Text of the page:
Get a Kick out of Kedusha!

The World Cup and this week's Torah reading have something in common: aiming for the right goal.

Rabbi S. Weiss,

Judaism Rabbi S Weiss.JPG
Rabbi S Weiss.JPG
Arutz 7

The upcoming World Cup of Soccer and this week's Torah reading, B'ha'alotcha: Is there a connection between the two? Of course there is! This portion is known as the Mitlon'nim ("complainers") and we Jews, at times, can be world champions in the art of complaining (e.g. "Such poor food, & such small portions, too!"). We can be experts at finding fault.

But what did we have to complain about while traveling in the desert? Our food fell from Heaven, the pillars of cloud and fire protected us, Moshe Rabbeinu, Moses himself taught us Torah, our clothes miraculously grew with us; life seemed ideal and idyllic.

So why did we kvetch so much? Why did we turn up our noses at the manna which fell from Heaven and say, "We remember the fish we freely ate in Egypt..." What are we, seafood lovers all of a sudden? And since when is Egypt famous for its fish?

The commentary Kli Yakar tries to make sense of it all. He says the real issue in our Torah reading is the challenge of balancing Passion and Principle. On the one hand, we definitely need passion in our lives, as it provides drive, energy and enthusiasm, all qualities vital to the human condition.

On the other hand, our passions - if left unchecked and unchallenged - can be the single greatest source of our
sins. The incident of the quails sent by G-d in answer to our complaints about the lack of meat - when we ate to excess with obsessive, wild abandon - and the Torah reading's closing episode - where Miriam and Aaron, unable to control their impulse, speak out against Moshe - demonstrate passion's dual-edged sword that must be carefully controlled.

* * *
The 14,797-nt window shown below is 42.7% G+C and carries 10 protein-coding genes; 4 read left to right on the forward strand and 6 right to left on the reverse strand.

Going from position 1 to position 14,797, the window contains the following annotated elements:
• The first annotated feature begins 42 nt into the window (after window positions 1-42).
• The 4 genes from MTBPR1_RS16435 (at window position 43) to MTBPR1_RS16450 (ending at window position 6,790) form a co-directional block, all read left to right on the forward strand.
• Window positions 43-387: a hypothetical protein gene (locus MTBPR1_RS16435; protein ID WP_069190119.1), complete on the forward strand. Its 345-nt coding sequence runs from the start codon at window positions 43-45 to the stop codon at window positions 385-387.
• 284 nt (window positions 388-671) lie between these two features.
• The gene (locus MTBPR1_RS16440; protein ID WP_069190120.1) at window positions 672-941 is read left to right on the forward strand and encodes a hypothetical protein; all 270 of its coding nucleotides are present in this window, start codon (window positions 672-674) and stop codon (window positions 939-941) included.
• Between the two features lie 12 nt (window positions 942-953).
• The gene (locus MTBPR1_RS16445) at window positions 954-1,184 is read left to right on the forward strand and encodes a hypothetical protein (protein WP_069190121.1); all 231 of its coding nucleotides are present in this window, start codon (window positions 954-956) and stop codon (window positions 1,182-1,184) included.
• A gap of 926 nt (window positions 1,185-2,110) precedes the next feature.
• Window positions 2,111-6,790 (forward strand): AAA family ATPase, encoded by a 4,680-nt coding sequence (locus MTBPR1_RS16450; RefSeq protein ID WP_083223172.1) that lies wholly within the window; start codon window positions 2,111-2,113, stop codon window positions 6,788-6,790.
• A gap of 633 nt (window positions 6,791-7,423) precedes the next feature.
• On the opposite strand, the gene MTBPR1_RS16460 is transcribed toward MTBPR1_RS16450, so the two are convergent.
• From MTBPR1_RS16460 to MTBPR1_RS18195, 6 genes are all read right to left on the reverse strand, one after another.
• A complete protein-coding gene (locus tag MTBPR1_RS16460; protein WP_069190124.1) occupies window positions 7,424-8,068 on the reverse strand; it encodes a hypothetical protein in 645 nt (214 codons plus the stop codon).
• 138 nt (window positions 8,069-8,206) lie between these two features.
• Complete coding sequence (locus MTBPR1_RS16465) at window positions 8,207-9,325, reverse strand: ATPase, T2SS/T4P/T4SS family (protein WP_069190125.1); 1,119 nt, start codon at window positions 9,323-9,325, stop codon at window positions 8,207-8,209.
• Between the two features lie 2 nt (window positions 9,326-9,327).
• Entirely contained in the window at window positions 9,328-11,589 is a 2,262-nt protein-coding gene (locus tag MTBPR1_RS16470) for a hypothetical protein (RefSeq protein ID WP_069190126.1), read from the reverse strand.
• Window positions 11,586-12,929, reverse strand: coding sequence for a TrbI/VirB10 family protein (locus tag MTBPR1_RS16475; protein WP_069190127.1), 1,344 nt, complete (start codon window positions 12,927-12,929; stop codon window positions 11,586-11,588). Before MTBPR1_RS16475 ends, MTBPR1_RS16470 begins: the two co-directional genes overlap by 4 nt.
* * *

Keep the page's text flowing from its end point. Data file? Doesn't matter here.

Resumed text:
At the root of the peoples' inner restlessness, say our Sages, was the structure of family purity and the restrictions on marriage that now applied to us, Bnei Yisrael. No longer could we cohabit with just anyone, in or out of marriage. ln a veiled code, this may be the meaning of the verse, "We remember the daga (fish);" as in "V'yidgu l'rov" - you shall multiply greatly," (fish are a metaphor for procreation). The discipline of the commandments regarding sexual behavior meant that "free" - unrestricted, unbridled - relationships are inappropriate for a holy people, Am Yisrael.

The manna, no matter how it may have tasted, always looked the same, and so we soon got bored with it and craved real, succulent, juicy meat. Life in the desert - especially since we did not work there - could become terribly tedious, and so we turned to gossiping about others, speaking lashon hara (slander) and minding other people's business. "Idle hands are the devil's tools."

The challenge of life is to approach each day with zeal, enthusiasm and passion. But that vital energy must be
channeled and expressed in a holy, dignified way that perfects our Neshama (soul) and emulates our Creator.

Getting a "kick" out of Kedusha (holiness) is the real "goal" to shoot for.